In other words, Senate expulsion is possible, but incredibly rare.
Senate impeachment, meaning an impeachment trial for a senator, is rarer still, having occurred only once, with Sen. William Blount of Tennessee in 1797. But the Blount trial left an open question as to whether impeachment of a Senator is possible.
Blount was expelled for attempting to help the British take over part of Florida, in a scheme where he stood to profit. After he was expelled, Congress additionally held an impeachment trial. The Senate voted that it did have the power to impeach him, but it remains unclear if senators believed that was because he had been a senator or if it was because he had already been expelled.
We spent a minute on this here because Mr. Blount is certain to come up in this impeachment trial more than 200 years later.
I have a nerdy spreadsheet but it’s far from a formal whip count (a tally of how each senator is likely or committed to vote). For that I highly recommend this one by the Washington Post.
The issue here is that the Constitution does not clearly state whether a former official can be impeached after leaving office. Each side of the debate sees implications one way or the other, but it is not clearly spelled out.
Those who say impeachment is not possible for ex-officials point to this clause. “The President, Vice President and all civil officers of the United States, shall be removed from Office on Impeachment for, and Conviction of, Treason, Bribery, or other high Crimes and Misdemeanors.”
They stress “shall be removed” indicates the person must be in office.
But not so fast, say their opponents, who argue that the clause simply spells out why a person should be removed — not that it limits the impeachment power.
They point to this clause, also in Article 1, that says “Judgment in Cases of Impeachment shall not extend further than to removal from Office, and disqualification to hold and enjoy any Office of honor …” The concept here is that the Constitution provides explicitly for the ability to bar someone from holding future office and that, this logic goes, applies to current and former office holders.
What is the answer? Again, it is whatever the Senate at the time says it is. By simple majority vote.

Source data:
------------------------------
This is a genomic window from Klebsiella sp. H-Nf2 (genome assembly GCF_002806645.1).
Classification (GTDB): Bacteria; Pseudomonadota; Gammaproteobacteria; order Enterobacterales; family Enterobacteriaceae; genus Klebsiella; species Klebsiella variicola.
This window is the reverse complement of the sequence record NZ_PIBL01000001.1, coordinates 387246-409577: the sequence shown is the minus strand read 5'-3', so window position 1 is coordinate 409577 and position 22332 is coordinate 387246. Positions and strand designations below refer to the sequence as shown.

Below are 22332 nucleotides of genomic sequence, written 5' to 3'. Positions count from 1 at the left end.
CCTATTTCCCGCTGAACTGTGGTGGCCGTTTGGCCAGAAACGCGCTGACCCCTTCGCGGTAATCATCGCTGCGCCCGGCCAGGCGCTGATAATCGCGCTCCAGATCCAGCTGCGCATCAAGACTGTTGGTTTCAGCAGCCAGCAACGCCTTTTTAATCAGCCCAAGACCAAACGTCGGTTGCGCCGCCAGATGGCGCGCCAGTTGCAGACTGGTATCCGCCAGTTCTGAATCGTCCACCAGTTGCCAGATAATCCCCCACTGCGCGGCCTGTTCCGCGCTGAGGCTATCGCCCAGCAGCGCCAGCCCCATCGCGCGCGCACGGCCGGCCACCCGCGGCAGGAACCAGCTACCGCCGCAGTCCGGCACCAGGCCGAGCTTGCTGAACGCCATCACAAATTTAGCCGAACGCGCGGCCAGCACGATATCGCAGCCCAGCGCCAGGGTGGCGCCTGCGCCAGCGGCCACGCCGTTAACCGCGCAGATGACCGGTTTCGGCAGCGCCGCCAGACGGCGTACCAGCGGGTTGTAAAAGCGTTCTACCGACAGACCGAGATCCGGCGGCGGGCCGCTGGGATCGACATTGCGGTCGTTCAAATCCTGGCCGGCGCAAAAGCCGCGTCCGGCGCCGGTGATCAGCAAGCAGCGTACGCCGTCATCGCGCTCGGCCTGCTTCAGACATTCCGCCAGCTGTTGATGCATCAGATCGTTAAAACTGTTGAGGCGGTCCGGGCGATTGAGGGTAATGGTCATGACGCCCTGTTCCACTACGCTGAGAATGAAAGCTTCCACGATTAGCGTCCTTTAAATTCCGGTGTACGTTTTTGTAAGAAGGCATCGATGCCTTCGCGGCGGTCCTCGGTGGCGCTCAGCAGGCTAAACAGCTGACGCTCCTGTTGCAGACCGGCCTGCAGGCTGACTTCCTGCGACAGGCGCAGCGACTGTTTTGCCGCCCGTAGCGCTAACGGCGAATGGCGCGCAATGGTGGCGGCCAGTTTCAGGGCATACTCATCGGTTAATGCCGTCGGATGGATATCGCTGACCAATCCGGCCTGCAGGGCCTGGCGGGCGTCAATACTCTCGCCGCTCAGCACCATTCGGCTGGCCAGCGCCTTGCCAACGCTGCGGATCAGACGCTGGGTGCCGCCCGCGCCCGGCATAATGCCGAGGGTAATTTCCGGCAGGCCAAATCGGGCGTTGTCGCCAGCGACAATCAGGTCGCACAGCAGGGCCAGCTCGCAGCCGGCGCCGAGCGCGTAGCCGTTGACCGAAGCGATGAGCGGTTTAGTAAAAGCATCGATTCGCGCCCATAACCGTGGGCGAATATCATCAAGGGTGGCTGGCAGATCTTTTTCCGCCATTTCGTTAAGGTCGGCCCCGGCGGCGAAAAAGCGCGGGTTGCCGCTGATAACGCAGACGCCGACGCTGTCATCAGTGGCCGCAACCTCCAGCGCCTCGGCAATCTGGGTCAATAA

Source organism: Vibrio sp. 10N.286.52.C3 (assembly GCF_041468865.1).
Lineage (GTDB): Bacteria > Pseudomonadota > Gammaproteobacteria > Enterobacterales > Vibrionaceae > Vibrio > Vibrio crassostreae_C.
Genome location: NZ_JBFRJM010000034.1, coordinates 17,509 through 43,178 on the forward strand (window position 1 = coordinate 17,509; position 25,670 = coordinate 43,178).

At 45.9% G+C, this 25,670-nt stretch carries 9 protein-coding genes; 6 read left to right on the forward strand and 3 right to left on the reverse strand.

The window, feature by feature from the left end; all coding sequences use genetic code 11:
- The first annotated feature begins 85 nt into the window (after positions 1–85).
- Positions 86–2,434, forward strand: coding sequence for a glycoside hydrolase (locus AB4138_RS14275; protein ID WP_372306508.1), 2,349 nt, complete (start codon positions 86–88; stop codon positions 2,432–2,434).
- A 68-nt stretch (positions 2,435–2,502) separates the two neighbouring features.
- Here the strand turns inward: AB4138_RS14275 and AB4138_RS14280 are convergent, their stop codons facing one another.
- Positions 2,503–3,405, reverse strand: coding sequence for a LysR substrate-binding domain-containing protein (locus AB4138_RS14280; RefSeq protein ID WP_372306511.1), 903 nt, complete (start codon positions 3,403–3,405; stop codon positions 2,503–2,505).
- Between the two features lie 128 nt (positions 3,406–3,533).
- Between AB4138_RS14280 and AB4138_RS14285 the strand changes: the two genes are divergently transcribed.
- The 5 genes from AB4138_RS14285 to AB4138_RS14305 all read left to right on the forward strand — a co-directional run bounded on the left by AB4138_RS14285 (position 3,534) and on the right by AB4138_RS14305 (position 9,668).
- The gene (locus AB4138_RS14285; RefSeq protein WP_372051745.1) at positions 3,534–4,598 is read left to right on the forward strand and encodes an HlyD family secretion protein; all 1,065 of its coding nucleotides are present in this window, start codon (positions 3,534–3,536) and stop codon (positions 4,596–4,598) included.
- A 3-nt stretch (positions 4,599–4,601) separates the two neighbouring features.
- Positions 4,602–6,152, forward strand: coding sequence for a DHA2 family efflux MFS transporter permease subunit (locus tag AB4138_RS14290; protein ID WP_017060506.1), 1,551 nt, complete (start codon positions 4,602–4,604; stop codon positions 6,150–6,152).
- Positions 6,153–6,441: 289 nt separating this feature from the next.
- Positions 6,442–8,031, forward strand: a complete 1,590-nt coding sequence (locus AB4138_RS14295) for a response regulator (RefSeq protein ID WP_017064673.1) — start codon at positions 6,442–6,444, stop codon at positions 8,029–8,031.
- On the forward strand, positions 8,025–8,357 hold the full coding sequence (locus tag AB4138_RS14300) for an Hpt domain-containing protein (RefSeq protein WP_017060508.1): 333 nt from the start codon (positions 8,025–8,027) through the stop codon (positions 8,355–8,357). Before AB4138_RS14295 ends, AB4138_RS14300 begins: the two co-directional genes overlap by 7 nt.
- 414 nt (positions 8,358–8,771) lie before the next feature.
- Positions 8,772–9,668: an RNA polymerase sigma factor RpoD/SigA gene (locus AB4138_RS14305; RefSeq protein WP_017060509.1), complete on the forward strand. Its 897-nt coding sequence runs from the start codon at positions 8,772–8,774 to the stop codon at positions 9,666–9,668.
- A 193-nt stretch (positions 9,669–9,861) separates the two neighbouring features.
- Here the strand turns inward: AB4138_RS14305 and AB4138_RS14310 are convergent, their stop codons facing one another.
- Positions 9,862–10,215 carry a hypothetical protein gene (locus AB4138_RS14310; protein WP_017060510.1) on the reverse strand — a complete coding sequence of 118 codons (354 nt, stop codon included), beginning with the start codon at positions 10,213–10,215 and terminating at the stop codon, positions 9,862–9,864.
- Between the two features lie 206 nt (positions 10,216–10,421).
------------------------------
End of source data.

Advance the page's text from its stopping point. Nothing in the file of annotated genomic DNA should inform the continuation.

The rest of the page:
Not exactly. But there are two important cases that are similar and will come up a lot.
As the founders were writing the Constitution, the British parliament was holding an impeachment of a former governor of India, a man named Warren Hastings. James Madison noted that fellow founder George Mason brought this up as they created the American version of impeachment. Democrats will argue this shows that the founders absolutely understood and endorsed the idea of impeaching former officials.
During the tumultuous year of 1876, an unhappy Congress moved to impeach President Ulysses S. Grant’s secretary of war, William Belknap.
Belknap resigned first. But the Senate moved ahead with the trial nonetheless, actually voting that it had the power to do so despite the fact that Belknap was no longer in office. Democrats argue this is a clear and strong precedent. President Trump’s team does not dispute that vote, but argues that the outcome — a vote NOT to convict — indicates that the Senate was unsure about its power in the case.
Senators are required by the rules to be present and at their desks. However, because of the coronavirus pandemic, the Senate is making some adjustments to this. Senators will be allowed to sit in the balconies of the chamber as well as in an adjoining room where there will be television monitors
Impeachment is a political process, meaning it affects a person’s status politically: whether they stay in office or can hold future office. It does not have any direct impact on whether an individual faces criminal repercussions, like jail time.
That is a separate prosecutorial process.
Thus, Trump could lose his ability to hold future federal office if convicted in impeachment, but that is the extent of possible punishment.
In this case, the president is acquitted.
But the final number may have short-term meaning politically.
Democrats will certainly highlight how many Republicans vote to convict, especially if it is greater than the single conviction vote, by Sen. Mitt Romney, R-Utah, in 2020.
Lisa Desjardins is a correspondent for PBS NewsHour, where she covers news from the U.S. Capitol while also traveling across the country to report on how decisions in Washington affect people where they live and work.